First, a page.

Functional Neurological Disorder (FND)
FND is one of the commonest reasons for people to be referred to a neurologist. Despite this, it is often difficult for people to get a clear diagnosis, and when they do, it is often explained in a way that makes little sense. Unfortunately, the explanation sometimes makes the person feel as though the symptoms are imagined or put on. FND is a common cause of neurological symptoms which is real and genuine. Symptoms can be very diverse and can affect movement, sensation and cognitive function (thinking). Some people have persistent symptoms while others have attacks of symptoms which can, in some people, resemble epileptic seizures (these are usually called non-epileptic attacks or dissociative seizures). Chronic pain and fatigue are common associated symptoms.
One way of thinking about FND is that it is a problem with the way in which a person can access or control their body normally. The 'basic wiring' of the nervous system is intact which means that there is no irreversible lesion in the system that would completely prevent recovery. Having said this, people with FND often continue to have difficult symptoms, but access to the right treatment can make a real difference.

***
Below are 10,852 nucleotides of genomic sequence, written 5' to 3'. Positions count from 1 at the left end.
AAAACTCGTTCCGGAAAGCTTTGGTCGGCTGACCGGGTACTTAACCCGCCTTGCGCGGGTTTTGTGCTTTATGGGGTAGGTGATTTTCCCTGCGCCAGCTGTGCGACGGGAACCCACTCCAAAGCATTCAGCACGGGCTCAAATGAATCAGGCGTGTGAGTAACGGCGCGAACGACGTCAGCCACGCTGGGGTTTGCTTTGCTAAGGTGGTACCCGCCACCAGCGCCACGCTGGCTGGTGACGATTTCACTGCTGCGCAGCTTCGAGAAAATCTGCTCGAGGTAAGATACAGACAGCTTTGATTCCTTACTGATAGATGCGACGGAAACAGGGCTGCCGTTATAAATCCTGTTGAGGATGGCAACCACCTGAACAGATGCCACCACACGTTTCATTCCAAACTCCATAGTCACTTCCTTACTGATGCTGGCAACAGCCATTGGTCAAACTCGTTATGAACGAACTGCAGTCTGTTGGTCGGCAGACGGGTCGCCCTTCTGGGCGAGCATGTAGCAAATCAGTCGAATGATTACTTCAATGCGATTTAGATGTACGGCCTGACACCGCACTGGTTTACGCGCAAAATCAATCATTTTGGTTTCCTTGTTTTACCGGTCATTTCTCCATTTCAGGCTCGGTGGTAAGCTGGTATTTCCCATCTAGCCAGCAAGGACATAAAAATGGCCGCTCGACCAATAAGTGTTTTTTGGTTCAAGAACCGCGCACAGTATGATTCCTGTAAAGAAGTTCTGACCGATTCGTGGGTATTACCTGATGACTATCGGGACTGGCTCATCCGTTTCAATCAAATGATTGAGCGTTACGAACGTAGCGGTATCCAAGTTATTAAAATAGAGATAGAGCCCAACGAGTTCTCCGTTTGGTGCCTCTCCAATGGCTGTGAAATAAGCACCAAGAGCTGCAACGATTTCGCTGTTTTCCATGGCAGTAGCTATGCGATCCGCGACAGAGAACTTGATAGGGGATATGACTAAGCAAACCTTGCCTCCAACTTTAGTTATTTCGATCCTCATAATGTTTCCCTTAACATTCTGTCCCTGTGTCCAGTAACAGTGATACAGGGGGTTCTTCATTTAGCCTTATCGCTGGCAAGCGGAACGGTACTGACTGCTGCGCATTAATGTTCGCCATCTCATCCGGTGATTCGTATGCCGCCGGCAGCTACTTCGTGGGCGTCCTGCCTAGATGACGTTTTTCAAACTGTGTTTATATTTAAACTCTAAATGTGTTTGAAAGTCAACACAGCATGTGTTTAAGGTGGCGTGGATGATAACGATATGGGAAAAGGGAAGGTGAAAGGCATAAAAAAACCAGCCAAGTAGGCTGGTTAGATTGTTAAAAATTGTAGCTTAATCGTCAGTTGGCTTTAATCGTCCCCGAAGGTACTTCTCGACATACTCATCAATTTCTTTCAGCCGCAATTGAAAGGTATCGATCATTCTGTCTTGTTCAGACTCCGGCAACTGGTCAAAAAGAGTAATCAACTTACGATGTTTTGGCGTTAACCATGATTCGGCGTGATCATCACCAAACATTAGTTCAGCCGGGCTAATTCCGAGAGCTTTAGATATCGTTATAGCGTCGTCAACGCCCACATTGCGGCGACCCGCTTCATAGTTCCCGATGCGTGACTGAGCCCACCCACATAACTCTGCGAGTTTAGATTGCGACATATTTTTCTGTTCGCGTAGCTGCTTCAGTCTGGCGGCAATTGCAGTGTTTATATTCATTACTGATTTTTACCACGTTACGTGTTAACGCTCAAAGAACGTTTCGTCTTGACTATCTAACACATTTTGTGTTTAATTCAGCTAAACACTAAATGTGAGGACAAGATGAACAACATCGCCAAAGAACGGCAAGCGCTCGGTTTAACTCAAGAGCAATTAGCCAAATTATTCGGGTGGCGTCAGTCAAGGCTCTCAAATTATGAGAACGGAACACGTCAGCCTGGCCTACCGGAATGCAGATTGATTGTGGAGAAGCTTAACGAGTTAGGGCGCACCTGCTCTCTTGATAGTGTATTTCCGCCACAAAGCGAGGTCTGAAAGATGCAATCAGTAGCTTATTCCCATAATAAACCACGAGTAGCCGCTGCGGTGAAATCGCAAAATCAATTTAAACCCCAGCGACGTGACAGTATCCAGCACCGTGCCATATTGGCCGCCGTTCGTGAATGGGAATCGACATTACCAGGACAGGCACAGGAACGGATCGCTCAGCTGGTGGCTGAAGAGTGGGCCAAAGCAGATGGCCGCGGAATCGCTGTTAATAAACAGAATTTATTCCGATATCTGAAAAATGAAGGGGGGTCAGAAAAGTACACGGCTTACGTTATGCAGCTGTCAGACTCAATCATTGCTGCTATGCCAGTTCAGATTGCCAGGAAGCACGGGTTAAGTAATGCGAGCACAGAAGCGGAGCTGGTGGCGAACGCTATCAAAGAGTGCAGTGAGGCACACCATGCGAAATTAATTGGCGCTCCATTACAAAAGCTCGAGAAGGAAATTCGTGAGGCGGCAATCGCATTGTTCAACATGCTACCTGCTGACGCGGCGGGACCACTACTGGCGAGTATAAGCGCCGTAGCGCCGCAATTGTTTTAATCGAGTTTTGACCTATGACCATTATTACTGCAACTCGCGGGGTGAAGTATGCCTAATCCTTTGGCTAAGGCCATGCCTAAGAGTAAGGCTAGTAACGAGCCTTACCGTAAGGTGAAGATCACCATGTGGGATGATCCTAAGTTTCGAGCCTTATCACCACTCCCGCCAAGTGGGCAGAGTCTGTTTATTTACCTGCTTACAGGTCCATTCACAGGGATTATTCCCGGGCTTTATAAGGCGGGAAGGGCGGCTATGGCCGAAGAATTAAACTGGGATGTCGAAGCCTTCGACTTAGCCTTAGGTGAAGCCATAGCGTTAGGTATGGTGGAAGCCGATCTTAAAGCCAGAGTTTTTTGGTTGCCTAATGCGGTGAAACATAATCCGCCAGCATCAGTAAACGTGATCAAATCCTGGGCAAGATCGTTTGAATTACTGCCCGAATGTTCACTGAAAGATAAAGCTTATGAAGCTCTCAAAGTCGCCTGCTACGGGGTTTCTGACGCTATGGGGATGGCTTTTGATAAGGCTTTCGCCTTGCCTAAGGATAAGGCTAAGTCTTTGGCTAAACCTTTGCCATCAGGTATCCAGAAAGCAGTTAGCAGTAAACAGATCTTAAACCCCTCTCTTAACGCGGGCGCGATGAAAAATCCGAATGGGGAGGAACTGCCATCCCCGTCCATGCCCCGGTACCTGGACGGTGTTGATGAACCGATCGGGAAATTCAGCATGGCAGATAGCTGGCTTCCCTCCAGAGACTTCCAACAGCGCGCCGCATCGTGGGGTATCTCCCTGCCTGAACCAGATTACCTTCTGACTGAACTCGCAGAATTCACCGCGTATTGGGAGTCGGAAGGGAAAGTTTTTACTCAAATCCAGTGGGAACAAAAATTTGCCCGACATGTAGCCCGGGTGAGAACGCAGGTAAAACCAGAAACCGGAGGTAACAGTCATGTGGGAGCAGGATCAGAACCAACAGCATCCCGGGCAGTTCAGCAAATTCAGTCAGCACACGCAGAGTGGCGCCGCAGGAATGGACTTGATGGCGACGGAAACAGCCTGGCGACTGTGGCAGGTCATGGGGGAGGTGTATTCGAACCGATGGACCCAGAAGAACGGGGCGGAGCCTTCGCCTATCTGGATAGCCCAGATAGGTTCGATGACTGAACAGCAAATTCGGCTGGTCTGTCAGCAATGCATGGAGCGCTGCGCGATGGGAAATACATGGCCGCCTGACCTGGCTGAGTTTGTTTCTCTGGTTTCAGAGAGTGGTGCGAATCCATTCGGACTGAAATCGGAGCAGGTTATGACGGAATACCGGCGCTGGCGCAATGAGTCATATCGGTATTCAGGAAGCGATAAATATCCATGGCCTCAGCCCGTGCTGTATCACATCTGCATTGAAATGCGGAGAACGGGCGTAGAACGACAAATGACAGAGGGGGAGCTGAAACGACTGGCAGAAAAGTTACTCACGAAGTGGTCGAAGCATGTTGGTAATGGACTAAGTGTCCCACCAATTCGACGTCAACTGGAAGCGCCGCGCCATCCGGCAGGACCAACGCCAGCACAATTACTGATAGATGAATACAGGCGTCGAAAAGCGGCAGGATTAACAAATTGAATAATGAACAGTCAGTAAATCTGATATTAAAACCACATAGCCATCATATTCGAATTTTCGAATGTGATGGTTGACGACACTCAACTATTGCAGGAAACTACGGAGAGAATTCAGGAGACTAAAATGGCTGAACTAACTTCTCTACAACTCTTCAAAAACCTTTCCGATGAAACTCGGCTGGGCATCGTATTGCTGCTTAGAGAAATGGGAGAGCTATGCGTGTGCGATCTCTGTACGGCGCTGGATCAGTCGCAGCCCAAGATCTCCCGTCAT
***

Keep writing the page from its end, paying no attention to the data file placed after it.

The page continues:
People with FND have higher rates of previous mental health problems than others, though these are by no means present in everyone. The experience of having FND, just like all of the other neurological illnesses, can often trigger changes in mood such as depression and anxiety. FND commonly happens in the context of illnesses, injuries and accidents, and sometimes there are ongoing direct effects of these problems which also add to symptoms.
The key to improvement and recovery from FND is a good, holistic understanding of the diagnosis and all the different aspects of symptoms that are occurring. It is with this understanding that bespoke treatment can be developed which uses specific techniques from physical and psychological rehabilitation therapies.